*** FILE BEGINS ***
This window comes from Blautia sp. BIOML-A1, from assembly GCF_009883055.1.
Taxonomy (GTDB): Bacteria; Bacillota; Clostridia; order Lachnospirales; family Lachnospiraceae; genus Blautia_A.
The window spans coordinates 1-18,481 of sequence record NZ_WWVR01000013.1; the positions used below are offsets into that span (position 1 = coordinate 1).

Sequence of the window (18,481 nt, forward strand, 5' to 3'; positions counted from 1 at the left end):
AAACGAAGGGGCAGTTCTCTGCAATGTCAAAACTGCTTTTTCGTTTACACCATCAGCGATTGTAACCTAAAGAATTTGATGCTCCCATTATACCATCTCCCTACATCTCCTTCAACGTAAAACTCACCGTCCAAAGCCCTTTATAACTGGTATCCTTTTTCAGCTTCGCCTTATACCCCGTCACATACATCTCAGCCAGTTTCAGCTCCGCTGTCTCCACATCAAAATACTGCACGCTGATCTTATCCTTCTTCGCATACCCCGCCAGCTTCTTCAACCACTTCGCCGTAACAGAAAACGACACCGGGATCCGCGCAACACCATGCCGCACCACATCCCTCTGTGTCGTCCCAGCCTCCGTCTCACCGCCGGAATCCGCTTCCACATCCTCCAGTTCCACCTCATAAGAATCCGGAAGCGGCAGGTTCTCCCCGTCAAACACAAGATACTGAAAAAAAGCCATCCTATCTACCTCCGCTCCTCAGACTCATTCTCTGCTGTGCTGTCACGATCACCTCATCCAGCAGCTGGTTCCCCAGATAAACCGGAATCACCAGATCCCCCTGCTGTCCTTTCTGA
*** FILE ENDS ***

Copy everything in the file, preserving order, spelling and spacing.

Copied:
This window comes from Blautia sp. BIOML-A1, from assembly GCF_009883055.1.
Taxonomy (GTDB): Bacteria; Bacillota; Clostridia; order Lachnospirales; family Lachnospiraceae; genus Blautia_A.
The window spans coordinates 1-18,481 of sequence record NZ_WWVR01000013.1; the positions used below are offsets into that span (position 1 = coordinate 1).

Sequence of the window (18,481 nt, forward strand, 5' to 3'; positions counted from 1 at the left end):
AAACGAAGGGGCAGTTCTCTGCAATGTCAAAACTGCTTTTTCGTTTACACCATCAGCGATTGTAACCTAAAGAATTTGATGCTCCCATTATACCATCTCCCTACATCTCCTTCAACGTAAAACTCACCGTCCAAAGCCCTTTATAACTGGTATCCTTTTTCAGCTTCGCCTTATACCCCGTCACATACATCTCAGCCAGTTTCAGCTCCGCTGTCTCCACATCAAAATACTGCACGCTGATCTTATCCTTCTTCGCATACCCCGCCAGCTTCTTCAACCACTTCGCCGTAACAGAAAACGACACCGGGATCCGCGCAACACCATGCCGCACCACATCCCTCTGTGTCGTCCCAGCCTCCGTCTCACCGCCGGAATCCGCTTCCACATCCTCCAGTTCCACCTCATAAGAATCCGGAAGCGGCAGGTTCTCCCCGTCAAACACAAGATACTGAAAAAAAGCCATCCTATCTACCTCCGCTCCTCAGACTCATTCTCTGCTGTGCTGTCACGATCACCTCATCCAGCAGCTGGTTCCCCAGATAAACCGGAATCACCAGATCCCCCTGCTGTCCTTTCTGA